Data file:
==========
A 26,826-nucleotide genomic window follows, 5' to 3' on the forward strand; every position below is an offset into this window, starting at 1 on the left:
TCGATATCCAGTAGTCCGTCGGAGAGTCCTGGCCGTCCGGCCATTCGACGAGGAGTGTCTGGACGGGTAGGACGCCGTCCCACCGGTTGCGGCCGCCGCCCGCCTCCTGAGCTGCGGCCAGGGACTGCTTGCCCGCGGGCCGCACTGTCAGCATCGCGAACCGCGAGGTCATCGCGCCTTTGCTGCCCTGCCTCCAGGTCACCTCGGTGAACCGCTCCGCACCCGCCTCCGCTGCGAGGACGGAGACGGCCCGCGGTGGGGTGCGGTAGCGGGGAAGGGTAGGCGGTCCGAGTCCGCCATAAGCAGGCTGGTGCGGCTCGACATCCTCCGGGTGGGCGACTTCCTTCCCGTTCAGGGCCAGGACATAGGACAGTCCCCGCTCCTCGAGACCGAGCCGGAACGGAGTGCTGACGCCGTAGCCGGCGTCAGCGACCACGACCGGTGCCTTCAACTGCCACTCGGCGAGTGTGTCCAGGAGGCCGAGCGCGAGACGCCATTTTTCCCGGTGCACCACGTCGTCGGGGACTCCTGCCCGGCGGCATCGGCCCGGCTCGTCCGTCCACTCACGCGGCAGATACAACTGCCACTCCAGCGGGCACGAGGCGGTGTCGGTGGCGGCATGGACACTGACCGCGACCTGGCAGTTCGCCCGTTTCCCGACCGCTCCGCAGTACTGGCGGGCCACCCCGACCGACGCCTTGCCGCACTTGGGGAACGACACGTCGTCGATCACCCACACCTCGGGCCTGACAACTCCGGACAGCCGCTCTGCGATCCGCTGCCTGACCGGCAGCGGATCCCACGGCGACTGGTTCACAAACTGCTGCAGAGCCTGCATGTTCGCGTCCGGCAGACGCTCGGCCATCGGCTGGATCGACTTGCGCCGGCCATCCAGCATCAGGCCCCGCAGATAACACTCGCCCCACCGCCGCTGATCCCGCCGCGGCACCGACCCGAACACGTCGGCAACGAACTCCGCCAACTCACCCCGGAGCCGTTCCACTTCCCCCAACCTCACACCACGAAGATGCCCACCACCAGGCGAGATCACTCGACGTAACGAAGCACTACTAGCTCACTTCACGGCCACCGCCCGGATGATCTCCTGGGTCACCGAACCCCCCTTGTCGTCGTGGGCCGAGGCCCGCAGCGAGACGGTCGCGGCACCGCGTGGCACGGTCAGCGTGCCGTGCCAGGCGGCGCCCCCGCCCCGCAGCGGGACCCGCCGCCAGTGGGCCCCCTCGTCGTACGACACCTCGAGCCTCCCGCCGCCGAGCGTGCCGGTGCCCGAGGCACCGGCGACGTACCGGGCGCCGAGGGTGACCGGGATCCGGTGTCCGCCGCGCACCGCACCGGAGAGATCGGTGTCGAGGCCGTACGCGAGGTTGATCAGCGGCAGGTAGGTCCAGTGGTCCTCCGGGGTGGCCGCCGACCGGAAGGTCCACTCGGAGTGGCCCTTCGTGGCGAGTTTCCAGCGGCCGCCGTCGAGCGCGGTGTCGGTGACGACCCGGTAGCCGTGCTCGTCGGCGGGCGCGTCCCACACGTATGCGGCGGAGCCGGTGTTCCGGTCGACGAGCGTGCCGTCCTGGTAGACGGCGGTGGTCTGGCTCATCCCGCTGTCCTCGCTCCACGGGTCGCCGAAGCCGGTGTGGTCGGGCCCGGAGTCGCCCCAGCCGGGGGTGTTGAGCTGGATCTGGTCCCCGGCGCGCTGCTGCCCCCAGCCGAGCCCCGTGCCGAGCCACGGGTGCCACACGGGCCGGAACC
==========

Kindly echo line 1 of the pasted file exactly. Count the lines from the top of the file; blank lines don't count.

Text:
A 26,826-nucleotide genomic window follows, 5' to 3' on the forward strand; every position below is an offset into this window, starting at 1 on the left: